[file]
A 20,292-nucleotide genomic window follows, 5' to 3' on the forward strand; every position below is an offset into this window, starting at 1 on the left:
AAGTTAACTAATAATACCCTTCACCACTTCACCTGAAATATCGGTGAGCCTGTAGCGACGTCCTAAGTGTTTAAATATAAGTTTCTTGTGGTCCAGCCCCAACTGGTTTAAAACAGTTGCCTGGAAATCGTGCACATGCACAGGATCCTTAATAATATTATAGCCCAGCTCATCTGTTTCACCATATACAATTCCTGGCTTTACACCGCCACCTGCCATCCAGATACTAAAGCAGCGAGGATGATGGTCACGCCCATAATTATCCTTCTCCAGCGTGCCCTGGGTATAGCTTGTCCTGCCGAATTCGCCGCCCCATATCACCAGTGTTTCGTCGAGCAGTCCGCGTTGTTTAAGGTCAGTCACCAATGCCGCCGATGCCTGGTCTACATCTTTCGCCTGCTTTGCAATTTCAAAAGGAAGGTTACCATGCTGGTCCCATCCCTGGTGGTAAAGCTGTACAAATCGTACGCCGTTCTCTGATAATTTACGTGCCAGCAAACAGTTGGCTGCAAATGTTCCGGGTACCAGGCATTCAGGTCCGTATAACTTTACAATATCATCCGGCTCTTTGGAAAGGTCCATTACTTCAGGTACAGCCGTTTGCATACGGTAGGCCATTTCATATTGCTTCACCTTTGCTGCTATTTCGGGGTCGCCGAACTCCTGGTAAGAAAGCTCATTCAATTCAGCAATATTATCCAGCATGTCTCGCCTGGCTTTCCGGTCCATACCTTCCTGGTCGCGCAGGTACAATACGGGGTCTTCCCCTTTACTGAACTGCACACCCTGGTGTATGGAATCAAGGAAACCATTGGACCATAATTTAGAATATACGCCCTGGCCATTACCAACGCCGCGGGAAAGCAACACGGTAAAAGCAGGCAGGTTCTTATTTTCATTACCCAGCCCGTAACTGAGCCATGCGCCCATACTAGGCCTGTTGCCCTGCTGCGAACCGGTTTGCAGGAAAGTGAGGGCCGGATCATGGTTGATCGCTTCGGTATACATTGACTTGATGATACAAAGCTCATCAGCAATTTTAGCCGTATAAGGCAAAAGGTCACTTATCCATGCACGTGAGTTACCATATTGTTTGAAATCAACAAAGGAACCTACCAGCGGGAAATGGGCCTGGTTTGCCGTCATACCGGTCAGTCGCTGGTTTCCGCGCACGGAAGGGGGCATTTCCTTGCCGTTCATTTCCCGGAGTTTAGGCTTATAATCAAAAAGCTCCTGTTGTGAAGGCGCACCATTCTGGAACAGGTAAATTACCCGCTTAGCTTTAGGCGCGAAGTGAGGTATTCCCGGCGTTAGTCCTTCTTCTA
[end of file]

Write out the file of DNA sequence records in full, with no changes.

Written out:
A 20,292-nucleotide genomic window follows, 5' to 3' on the forward strand; every position below is an offset into this window, starting at 1 on the left:
AAGTTAACTAATAATACCCTTCACCACTTCACCTGAAATATCGGTGAGCCTGTAGCGACGTCCTAAGTGTTTAAATATAAGTTTCTTGTGGTCCAGCCCCAACTGGTTTAAAACAGTTGCCTGGAAATCGTGCACATGCACAGGATCCTTAATAATATTATAGCCCAGCTCATCTGTTTCACCATATACAATTCCTGGCTTTACACCGCCACCTGCCATCCAGATACTAAAGCAGCGAGGATGATGGTCACGCCCATAATTATCCTTCTCCAGCGTGCCCTGGGTATAGCTTGTCCTGCCGAATTCGCCGCCCCATATCACCAGTGTTTCGTCGAGCAGTCCGCGTTGTTTAAGGTCAGTCACCAATGCCGCCGATGCCTGGTCTACATCTTTCGCCTGCTTTGCAATTTCAAAAGGAAGGTTACCATGCTGGTCCCATCCCTGGTGGTAAAGCTGTACAAATCGTACGCCGTTCTCTGATAATTTACGTGCCAGCAAACAGTTGGCTGCAAATGTTCCGGGTACCAGGCATTCAGGTCCGTATAACTTTACAATATCATCCGGCTCTTTGGAAAGGTCCATTACTTCAGGTACAGCCGTTTGCATACGGTAGGCCATTTCATATTGCTTCACCTTTGCTGCTATTTCGGGGTCGCCGAACTCCTGGTAAGAAAGCTCATTCAATTCAGCAATATTATCCAGCATGTCTCGCCTGGCTTTCCGGTCCATACCTTCCTGGTCGCGCAGGTACAATACGGGGTCTTCCCCTTTACTGAACTGCACACCCTGGTGTATGGAATCAAGGAAACCATTGGACCATAATTTAGAATATACGCCCTGGCCATTACCAACGCCGCGGGAAAGCAACACGGTAAAAGCAGGCAGGTTCTTATTTTCATTACCCAGCCCGTAACTGAGCCATGCGCCCATACTAGGCCTGTTGCCCTGCTGCGAACCGGTTTGCAGGAAAGTGAGGGCCGGATCATGGTTGATCGCTTCGGTATACATTGACTTGATGATACAAAGCTCATCAGCAATTTTAGCCGTATAAGGCAAAAGGTCACTTATCCATGCACGTGAGTTACCATATTGTTTGAAATCAACAAAGGAACCTACCAGCGGGAAATGGGCCTGGTTTGCCGTCATACCGGTCAGTCGCTGGTTTCCGCGCACGGAAGGGGGCATTTCCTTGCCGTTCATTTCCCGGAGTTTAGGCTTATAATCAAAAAGCTCCTGTTGTGAAGGCGCACCATTCTGGAACAGGTAAATTACCCGCTTAGCTTTAGGCGCGAAGTGAGGTATTCCCGGCGTTAGTCCTTCTTCTA